You might also want to think about related topics that might be relevant to your search, the broader topic – useful if you are not finding enough information, and detail i.e. things that you want to focus on – again useful if you are finding too much information.
Also think about the things that you want or don’t want which will help you refine your search e.g:
Is your topic world-wide or country specific (region).
Are you looking at a specific era, century of the last 10 years for example (Time).
The second thing we are going to look at is what makes information trustworthy and reliable.
It is always important to use good quality information whether it is school work or just something that you need to find out such as opening hours or how to get somewhere.
The quality of information sources used is especially important at University and students will be marked on this in assignments.
So we are going to do a 2nd exercise (What If? Game) to get you thinking about this:
Give a black card to 14 student volunteers
Ask them to stand in a row
Then ask the rest of the class to put the volunteers in to order based on the reliability and trustworthiness of the information source they are holding
Once they are in order, ask why they have chosen that order e.g. why do you consider books and journal articles to be more reliable than blog posts for example.
Then hold up various red cards (16 to choose from) to see if the order changes. See below for some examples:
Blog post - written by Published academic or Political Activist such as a campaigner
Eyewitness testimony – from research active expert or member of the public
Tweet – by Influencer or leading author
Website - British Computer Society or Wikipedia etc.
Newspaper article –Journalist from The Sun newspaper or from The Guardian.
Approx 15 mins.
For info, the cards are:
TV news report
Eye witness testimony
Online encyclopaedia article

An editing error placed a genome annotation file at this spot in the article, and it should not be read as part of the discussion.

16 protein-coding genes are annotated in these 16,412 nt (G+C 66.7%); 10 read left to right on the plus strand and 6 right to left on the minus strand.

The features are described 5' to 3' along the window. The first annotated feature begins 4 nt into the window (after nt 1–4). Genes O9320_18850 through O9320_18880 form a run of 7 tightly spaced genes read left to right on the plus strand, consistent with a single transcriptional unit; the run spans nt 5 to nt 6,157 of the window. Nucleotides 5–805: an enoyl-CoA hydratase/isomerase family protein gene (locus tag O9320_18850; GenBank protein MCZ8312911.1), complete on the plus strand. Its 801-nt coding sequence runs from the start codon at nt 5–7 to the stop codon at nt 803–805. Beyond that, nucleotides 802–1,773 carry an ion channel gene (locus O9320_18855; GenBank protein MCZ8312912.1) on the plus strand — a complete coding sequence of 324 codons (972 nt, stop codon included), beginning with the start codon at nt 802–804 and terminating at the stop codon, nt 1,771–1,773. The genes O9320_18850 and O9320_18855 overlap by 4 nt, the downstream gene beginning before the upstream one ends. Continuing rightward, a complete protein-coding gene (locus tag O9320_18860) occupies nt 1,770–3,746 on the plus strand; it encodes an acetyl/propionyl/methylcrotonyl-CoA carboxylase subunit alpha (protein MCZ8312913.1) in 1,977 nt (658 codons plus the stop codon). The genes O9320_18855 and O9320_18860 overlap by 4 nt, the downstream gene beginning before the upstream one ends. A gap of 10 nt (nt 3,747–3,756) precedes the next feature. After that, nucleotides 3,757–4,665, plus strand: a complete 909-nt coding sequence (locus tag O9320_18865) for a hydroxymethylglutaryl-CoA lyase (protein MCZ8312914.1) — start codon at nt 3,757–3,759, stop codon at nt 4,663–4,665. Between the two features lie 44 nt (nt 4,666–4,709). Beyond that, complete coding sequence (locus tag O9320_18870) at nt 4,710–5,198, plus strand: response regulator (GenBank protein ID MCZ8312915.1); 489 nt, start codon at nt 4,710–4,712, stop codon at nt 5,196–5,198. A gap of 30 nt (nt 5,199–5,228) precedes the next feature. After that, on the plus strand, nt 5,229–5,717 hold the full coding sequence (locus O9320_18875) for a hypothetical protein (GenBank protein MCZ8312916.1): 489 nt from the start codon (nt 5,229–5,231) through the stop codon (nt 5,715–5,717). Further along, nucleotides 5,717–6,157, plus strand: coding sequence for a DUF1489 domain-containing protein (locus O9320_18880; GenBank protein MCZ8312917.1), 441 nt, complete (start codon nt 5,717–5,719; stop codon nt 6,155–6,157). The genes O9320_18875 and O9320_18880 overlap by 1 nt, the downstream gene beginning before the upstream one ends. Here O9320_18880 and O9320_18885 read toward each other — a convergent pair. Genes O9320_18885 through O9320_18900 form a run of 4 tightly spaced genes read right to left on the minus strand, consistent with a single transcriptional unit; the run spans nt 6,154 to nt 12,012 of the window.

Fox news (right wing viewpoint)
The Sun newspaper (sensationalist/controversial)
Oscar winning director
Member of the public
Research active expert
Political activist e.g. campaigner, politician, councillor, member of political party etc.
The Guardian newspaper (left wing)
British Computer Society (For info as when used this before, students asked what a professional association was: A Professional Body is an organisation with individual members practicing a profession or occupation in which the organisation maintains an oversight of the knowledge, skills, conduct and practice of that profession or occupation/A chartered institute, or a chartered body, is an organisation or institution which has been granted a Royal Charter. A Royal Charter is an instrument of incorporation which confers independent 'legal personality', reflecting the prestigious high status of that organisation )
Community group e.g. religious, ethnicity, age group etc.
Its always important to evaluate the information that you find. Here are a few things to consider:
Authority : Who is the author? Why should you believe them? What is their knowledge base/qualifications? Do you know where they got their information from? Is there any peer review?
Relevance : Is this what I need? Will it answer my information need? Is it at the right level?
Intent : What is the purpose of information e.g. financial gain, propaganda, academic etc?
Objectivity : Balanced view? Opposing views represented?
Currency: How old is this information? Does it need to be up-to-date? When was it last updated and by whom? Do you know what was updated? There is often an explanation of what has been updated in new edition of a book.